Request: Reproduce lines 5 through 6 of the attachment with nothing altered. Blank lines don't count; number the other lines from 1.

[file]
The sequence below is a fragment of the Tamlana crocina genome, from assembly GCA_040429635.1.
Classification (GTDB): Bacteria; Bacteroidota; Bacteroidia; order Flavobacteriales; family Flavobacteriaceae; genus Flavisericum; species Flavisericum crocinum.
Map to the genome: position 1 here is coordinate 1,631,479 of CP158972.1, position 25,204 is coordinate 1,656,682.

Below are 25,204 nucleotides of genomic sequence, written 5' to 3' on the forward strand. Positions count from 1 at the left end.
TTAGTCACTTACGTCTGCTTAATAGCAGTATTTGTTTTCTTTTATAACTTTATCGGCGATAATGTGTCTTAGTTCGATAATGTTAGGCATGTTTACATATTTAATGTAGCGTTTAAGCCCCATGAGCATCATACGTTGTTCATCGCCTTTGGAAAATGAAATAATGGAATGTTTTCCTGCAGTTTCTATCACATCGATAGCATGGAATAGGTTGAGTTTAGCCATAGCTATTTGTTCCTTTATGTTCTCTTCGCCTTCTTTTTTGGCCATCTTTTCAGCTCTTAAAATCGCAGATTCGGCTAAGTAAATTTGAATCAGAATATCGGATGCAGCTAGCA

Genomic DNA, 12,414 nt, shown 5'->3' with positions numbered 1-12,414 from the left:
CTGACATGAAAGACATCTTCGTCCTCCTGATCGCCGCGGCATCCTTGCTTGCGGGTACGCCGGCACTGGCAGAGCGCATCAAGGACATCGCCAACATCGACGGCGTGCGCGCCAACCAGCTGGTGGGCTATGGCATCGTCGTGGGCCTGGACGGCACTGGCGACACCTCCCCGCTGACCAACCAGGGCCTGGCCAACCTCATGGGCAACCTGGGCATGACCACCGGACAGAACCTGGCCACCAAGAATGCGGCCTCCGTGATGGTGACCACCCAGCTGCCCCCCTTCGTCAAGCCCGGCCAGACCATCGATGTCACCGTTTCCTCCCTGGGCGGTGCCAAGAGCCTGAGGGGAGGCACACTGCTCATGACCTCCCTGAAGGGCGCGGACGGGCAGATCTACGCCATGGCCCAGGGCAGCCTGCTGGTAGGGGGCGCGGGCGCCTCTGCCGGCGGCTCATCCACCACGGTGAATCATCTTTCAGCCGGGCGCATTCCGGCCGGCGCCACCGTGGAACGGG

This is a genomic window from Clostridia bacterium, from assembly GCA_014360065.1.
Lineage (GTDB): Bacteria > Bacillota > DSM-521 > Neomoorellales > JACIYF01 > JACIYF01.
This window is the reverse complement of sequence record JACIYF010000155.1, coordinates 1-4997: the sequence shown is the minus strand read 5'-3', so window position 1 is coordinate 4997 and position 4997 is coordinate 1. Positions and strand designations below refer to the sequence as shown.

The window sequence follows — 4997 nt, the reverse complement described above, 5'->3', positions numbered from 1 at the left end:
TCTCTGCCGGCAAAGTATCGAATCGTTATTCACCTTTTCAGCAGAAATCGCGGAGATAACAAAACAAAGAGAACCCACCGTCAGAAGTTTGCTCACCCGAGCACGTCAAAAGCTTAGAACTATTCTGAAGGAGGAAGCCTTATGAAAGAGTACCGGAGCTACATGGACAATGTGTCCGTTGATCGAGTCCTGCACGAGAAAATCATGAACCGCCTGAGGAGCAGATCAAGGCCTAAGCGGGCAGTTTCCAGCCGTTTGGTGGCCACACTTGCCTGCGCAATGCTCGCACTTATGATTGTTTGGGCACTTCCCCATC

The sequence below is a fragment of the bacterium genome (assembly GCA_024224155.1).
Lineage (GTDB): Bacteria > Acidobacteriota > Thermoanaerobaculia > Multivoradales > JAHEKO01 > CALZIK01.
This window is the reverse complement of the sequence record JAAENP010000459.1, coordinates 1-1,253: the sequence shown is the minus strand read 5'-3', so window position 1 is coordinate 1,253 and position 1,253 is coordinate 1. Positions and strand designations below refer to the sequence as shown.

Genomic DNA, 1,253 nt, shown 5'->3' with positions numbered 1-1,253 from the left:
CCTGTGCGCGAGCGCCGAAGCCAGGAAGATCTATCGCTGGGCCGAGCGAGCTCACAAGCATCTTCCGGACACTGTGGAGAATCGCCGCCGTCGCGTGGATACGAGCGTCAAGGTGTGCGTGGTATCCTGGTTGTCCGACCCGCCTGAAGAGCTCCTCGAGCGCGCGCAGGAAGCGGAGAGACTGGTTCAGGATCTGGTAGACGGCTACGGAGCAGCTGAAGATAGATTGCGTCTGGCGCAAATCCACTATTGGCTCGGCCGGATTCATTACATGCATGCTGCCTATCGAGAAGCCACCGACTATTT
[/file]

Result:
TTAGTCACTTACGTCTGCTTAATAGCAGTATTTGTTTTCTTTTATAACTTTATCGGCGATAATGTGTCTTAGTTCGATAATGTTAGGCATGTTTACATATTTAATGTAGCGTTTAAGCCCCATGAGCATCATACGTTGTTCATCGCCTTTGGAAAATGAAATAATGGAATGTTTTCCTGCAGTTTCTATCACATCGATAGCATGGAATAGGTTGAGTTTAGCCATAGCTATTTGTTCCTTTATGTTCTCTTCGCCTTCTTTTTTGGCCATCTTTTCAGCTCTTAAAATCGCAGATTCGGCTAAGTAAATTTGAATCAGAATATCGGATGCAGCTAGCA

Genomic DNA, 12,414 nt, shown 5'->3' with positions numbered 1-12,414 from the left: